Patterns of malingering and compliance in measures of interrogative suggestibility

Rhiannon Woolston, Stella Bain, James S. Baxter

Research output: Contribution to journalArticlepeer-review

11 Citations (Scopus)


This study aimed to compare indicators of malingering with those of compliance on the Gudjonsson Suggestibility Scales (GSS 1). It was hypothesised that participants issued with instructions either to appear susceptible to leading questions or to comply with an interviewer’s perceived requirements would show unique patterns of GSS scores, allowing them to be differentiated from each other, and from a control group. The study had a single-factor between participants design. Participants were tested in one of three conditions: Misled, Compliant, or Standard instructions. Sixty-six participants took part in the study. Results indicated unique patterns of scoring in all three conditions; all three groups were distinguishable from each other. Results support previous studies which indicate that some patterns of malingering may be identifiable on the GSS. However, compliant responding may not be readily distinguishable from genuine vulnerability. Results are discussed in terms of the theoretical distinction between suggestibility and compliance.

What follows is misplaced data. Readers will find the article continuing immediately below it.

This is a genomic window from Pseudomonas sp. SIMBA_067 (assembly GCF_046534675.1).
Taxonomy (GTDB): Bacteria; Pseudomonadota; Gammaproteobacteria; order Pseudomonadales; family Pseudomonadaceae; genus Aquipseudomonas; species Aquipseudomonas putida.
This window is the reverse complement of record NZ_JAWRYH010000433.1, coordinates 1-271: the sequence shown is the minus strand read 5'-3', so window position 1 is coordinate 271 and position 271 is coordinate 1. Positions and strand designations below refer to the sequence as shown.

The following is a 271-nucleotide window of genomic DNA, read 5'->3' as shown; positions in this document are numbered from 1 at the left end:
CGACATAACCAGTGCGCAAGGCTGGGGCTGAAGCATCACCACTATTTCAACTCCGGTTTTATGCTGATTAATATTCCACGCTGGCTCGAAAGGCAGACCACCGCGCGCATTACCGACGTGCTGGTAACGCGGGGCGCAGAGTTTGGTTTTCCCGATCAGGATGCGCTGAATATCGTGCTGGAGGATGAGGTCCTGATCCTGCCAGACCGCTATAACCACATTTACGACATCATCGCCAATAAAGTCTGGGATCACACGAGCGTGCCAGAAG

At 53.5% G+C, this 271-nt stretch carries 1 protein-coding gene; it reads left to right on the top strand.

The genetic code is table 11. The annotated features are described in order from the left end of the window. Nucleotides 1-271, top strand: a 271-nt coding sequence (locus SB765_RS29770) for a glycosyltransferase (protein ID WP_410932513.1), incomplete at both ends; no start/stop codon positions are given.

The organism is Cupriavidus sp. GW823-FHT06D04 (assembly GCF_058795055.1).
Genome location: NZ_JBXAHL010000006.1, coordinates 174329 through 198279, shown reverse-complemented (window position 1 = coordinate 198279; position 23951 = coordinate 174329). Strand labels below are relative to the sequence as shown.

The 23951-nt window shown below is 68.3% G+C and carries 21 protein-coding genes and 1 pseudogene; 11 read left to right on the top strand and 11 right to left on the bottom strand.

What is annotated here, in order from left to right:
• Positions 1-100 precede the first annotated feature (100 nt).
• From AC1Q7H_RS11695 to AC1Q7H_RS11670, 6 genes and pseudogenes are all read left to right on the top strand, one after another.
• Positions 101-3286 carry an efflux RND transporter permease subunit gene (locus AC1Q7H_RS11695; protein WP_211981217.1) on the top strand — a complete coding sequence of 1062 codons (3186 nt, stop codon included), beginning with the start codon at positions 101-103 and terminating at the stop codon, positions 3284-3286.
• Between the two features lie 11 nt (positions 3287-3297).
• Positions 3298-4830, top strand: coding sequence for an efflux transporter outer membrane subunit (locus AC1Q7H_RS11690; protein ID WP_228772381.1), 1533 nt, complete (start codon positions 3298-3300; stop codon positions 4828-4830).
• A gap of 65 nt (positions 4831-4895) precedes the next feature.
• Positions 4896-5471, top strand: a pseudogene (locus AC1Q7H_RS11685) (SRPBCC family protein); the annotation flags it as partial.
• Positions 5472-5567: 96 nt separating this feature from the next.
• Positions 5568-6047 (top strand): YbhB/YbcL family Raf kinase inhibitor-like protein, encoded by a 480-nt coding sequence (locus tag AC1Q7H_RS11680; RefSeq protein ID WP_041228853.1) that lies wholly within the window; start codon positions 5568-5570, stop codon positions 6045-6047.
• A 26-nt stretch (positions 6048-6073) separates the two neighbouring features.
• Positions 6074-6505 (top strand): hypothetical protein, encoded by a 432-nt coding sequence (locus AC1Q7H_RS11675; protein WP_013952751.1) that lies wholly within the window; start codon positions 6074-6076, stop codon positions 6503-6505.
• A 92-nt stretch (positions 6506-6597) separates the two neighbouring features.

Original languageEnglish
JournalPersonality and Individual Differences
Publication statusPublished - 1 Feb 2006


  • interview
  • malingering
  • suggestibility
  • interrogative pressure
  • compliance


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